Spotting the Dragon: How to See SpaceX on Approach to the ISS This Weekend

SpaceX’s Dragon spacecraft may be appearing in a backyard sky near you this weekend. Scheduled to launch this Friday on March 1st at 10:10 AM Eastern Standard Time (EST)/15:10 Universal Time (UT), this will be the 3rd resupply flight for the Dragon spacecraft to the International Space Station (ISS).  And the great news is, you may just be able to catch the spacecraft as it chases down the ISS worldwide.

The Space Shuttle and the ISS captured by the author as seen from Northern Maine shortly after undocking in June, 2007. 

Catching a satellite in low Earth orbit is an unforgettable sight. Satellites appear as moving “stars” against the background sky, shining steadily (unless they’re tumbling!) in the sunlight overhead in the dawn or dusk sky. Occasionally, you may catch a flare in brightness as a reflective panel catches the sunlight just right. The Hubble Space Telescope and the Iridium constellation of satellites can flare in this fashion.

At 109 metres in size, the ISS is the largest object ever constructed in orbit and is easily visible to the naked eye. It has an angular diameter of about 50” when directly overhead (about the visual size of Saturn plus rings near opposition). I can just make out a tiny box-like structure with binoculars when it passes overhead. If the orientation of the station and its solar panels is just right, it looks like a tiny luminous Star Wars TIE fighter as viewed through binoculars!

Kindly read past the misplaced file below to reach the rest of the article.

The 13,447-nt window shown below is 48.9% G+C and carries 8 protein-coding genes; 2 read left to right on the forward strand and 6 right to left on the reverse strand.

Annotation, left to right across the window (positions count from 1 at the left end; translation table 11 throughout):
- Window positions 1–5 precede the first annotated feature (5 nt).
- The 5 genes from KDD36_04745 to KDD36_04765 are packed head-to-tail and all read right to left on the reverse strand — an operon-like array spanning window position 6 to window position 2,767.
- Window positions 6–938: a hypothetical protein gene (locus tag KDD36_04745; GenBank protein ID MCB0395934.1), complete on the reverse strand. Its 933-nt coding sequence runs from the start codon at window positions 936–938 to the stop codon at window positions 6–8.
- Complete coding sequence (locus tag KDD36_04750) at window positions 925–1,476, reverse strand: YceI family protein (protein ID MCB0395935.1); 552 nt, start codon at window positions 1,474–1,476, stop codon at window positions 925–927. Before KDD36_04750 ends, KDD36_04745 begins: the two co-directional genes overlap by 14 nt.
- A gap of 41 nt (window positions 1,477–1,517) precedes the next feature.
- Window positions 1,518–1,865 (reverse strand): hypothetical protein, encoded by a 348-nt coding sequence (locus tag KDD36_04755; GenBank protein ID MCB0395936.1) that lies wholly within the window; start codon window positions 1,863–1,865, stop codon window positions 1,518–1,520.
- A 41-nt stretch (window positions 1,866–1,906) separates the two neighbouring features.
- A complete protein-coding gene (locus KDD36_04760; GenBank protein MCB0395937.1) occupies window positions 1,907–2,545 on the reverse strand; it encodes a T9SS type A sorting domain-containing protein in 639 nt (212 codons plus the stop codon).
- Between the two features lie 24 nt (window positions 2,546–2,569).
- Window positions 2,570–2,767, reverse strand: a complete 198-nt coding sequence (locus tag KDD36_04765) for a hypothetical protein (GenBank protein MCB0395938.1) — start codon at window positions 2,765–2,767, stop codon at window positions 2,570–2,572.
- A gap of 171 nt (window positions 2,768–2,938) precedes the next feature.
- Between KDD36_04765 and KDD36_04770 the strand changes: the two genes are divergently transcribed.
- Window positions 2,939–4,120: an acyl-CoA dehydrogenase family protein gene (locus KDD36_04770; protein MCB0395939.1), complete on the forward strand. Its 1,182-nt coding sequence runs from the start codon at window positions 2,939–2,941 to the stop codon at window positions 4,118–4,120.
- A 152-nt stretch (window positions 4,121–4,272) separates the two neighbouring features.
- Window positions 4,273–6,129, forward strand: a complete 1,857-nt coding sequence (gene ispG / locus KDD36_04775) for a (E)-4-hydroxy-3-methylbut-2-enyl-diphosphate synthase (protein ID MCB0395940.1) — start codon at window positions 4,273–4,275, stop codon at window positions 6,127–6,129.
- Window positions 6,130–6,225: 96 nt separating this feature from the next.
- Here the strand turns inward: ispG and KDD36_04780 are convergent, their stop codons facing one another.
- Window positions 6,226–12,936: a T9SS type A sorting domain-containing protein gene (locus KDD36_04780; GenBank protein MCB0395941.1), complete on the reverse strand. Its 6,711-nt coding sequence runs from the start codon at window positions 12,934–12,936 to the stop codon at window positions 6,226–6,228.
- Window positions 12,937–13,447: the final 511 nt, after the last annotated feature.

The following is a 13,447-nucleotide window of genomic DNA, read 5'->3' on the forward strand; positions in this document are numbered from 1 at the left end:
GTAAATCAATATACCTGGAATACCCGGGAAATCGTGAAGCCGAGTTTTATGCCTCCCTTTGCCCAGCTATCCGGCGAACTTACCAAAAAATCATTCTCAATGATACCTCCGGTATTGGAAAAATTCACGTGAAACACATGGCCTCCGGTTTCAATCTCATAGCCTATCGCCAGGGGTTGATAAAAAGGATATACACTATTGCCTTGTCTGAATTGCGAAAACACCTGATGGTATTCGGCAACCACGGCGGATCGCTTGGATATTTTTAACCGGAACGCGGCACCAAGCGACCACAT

Dragon in the processing hangar at Cape Canaveral. (Credit: NASA/Kim Shiflett).
Dragon in the processing hangar at Cape Canaveral. (Credit: NASA/Kim Shiflett).

But what’s even more amazing is to watch a spacecraft rendezvous with the ISS, as diligent observers may witness this weekend. Your best bet will be to use predictions for ISS passes from your location. Heavens-Above, CALSky and Space Weather all have simple trackers for sky watchers. More advanced observers may want to use an application known as Orbitron which allows you to manually load updated Two-Line Element sets (TLEs) from Celestrak or NORAD’s Space-Track website for use in the field sans Internet connection. Note that Space-Track requires permission to access; they welcome amateur sat-spotters and educators, but they also want to assure that no “rogue entities” are accessing the site! Continue reading “Spotting the Dragon: How to See SpaceX on Approach to the ISS This Weekend”